- Video conversion: converting the The Bourne Ultimatum trailer (H264 at 1920×816) to Xvid at 320×240 using Any Video Converter.
- Multitasking: the same video conversion while the ZIP compression is being performed and GIMP 2 has 14 pictures of 5 Mpx open.
The chart compares the times needed to perform each task with my Dell Studio 15 (Intel Core 2 Duo T5800 at 2.0 GHz, 3 GB DDR2, 250 GB 5400 rpm, ATI Mobility Radeon HD 3540 256 MB DDR2) and my desktop computer (Intel Core 2 Duo E8400 at 3.0 GHz, 4 GB DDR2, 750 GB 7200 rpm, ATI Radeon HD 4670 512 MB GDDR3). As you can see the performance sits between a basic laptop and an average desktop computer. The fast folder copy is noteworthy, but it is likely due to the properties of the Mac OS X filesystem (HFS+) more than to the speed of the hard disk drive.
While you can have a Macbook Pro with a dedicated graphics card (Nvidia GeForce 9600M GT) and a faster processor for 300 USD more, the reviewed laptop comes with the integrated card Nvidia GeForce 9400M. At the moment this is the most powerful integrated graphics card for laptops, and of course it plays 1080p HD video without any problem. As for gaming performance, this kind of cards lets you play demanding games such as Crysis at low resolution and settings, and games not so resource-intensive at medium resolution or settings (many older games can be run at high resolution and settings). Here you have a few benchmarks: you have the results at High settings and the games Devil May Cry 4 and X3: Terran Conflict in the laptop benchmark table.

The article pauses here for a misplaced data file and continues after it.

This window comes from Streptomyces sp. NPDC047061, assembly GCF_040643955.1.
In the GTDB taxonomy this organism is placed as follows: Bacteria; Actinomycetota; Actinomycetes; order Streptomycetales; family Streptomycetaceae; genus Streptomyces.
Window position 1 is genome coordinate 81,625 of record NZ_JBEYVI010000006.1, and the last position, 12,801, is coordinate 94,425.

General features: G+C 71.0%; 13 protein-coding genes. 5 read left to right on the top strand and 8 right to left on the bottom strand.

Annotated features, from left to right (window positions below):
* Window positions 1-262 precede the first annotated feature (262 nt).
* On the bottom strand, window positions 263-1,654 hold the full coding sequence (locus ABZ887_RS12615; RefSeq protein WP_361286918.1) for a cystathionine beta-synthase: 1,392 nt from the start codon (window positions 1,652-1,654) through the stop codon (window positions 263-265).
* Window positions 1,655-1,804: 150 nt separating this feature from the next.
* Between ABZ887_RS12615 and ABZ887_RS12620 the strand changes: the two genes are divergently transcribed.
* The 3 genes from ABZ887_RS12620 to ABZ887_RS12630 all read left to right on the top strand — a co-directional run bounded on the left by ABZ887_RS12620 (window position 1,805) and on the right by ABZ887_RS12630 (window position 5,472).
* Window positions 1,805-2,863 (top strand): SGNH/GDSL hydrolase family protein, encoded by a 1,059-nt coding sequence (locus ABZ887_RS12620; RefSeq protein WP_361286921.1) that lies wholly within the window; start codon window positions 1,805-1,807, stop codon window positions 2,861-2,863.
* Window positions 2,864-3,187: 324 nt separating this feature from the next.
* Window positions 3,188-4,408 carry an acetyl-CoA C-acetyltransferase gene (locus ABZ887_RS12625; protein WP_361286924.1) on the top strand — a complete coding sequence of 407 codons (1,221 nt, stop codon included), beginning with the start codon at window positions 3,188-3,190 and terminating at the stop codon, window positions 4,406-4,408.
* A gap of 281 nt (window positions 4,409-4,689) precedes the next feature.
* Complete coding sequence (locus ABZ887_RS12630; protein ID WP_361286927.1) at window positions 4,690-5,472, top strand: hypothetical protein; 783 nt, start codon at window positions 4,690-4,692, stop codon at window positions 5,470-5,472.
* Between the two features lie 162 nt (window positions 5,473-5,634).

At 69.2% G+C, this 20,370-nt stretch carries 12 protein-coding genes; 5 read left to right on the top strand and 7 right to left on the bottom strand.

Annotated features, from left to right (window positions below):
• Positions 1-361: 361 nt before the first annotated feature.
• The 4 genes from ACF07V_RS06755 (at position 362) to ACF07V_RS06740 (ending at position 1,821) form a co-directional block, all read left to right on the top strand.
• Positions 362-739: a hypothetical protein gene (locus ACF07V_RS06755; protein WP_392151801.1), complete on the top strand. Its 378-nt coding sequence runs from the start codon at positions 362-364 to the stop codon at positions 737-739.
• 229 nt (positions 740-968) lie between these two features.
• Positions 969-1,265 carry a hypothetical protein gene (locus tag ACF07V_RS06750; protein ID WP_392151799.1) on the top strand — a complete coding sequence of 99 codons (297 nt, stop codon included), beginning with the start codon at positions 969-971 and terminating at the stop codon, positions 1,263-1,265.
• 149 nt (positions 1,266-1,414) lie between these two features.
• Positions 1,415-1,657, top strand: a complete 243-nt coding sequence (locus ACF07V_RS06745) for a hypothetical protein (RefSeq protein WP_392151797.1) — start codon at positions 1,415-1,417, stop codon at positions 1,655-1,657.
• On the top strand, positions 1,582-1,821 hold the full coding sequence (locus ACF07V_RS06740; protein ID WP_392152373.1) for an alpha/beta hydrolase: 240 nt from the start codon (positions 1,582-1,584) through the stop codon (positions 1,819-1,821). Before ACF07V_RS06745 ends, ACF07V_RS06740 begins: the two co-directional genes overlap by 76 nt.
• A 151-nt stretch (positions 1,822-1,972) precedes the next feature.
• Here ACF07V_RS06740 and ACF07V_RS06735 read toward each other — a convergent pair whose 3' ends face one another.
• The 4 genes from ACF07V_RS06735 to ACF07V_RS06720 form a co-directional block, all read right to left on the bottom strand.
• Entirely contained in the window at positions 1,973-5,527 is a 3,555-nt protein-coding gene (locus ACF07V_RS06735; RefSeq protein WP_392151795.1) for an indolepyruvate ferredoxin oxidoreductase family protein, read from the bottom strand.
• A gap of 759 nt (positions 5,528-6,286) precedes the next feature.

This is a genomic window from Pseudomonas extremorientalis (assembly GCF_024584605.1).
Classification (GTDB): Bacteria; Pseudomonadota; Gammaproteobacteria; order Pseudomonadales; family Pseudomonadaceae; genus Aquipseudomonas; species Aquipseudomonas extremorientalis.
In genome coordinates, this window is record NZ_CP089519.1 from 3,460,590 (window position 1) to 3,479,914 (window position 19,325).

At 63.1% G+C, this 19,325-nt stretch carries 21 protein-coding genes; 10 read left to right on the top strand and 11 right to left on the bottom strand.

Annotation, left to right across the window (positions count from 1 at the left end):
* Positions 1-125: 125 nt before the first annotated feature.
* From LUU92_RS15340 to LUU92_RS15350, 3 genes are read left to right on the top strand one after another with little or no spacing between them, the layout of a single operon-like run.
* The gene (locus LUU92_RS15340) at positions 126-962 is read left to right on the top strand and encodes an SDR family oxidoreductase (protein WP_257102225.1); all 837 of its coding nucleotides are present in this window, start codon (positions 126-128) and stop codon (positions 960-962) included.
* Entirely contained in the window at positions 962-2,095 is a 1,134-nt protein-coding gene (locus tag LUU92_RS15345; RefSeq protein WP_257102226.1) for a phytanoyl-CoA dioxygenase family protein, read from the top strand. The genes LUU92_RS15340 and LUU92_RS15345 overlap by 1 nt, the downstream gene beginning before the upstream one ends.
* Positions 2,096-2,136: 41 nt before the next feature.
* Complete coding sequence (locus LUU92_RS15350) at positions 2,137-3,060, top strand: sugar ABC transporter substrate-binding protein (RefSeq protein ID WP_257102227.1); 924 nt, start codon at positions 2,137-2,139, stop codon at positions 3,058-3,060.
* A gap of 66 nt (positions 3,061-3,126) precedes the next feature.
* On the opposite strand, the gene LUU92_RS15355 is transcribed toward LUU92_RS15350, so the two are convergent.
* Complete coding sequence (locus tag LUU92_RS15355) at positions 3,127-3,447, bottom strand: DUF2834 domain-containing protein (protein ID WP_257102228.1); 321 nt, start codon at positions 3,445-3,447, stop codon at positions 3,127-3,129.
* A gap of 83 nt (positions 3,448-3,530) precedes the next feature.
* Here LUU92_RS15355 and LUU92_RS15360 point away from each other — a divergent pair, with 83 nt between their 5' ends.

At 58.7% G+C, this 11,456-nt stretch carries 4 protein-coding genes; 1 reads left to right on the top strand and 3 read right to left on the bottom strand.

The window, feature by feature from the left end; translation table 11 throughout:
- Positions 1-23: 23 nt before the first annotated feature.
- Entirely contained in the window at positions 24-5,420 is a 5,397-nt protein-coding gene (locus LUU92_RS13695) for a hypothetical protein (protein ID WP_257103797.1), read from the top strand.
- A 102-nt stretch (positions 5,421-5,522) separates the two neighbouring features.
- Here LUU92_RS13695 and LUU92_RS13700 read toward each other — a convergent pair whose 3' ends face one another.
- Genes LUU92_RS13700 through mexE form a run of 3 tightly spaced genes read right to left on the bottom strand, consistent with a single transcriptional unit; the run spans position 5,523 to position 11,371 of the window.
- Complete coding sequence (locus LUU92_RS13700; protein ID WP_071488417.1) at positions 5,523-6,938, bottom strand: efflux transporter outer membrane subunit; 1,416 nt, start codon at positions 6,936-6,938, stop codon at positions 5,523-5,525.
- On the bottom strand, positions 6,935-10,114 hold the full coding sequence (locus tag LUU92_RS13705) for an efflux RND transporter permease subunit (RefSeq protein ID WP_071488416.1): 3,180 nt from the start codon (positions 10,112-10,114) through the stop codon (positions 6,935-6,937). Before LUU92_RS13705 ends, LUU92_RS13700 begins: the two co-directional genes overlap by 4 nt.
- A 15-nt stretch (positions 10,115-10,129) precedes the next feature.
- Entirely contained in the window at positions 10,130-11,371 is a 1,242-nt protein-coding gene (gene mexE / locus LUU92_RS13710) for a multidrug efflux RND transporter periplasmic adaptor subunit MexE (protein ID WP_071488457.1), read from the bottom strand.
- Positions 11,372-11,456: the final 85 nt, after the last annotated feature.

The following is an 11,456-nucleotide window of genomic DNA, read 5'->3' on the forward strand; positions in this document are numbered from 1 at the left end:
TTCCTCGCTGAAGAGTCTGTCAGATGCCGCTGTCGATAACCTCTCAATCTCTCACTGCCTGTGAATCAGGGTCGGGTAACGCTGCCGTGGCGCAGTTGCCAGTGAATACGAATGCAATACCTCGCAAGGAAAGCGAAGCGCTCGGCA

In most benchmarks the Macbook Pro scores 20-45% higher than the Dell Studio with the 3450, but in the Resident Evil 5 benchmark it more than doubles it, so it is possible than in some games you can get a higher performance than expected. The graphics driver version used in the Macbook Pro is 185.75 included in the drivers disk, because I did not succeed when trying to update them.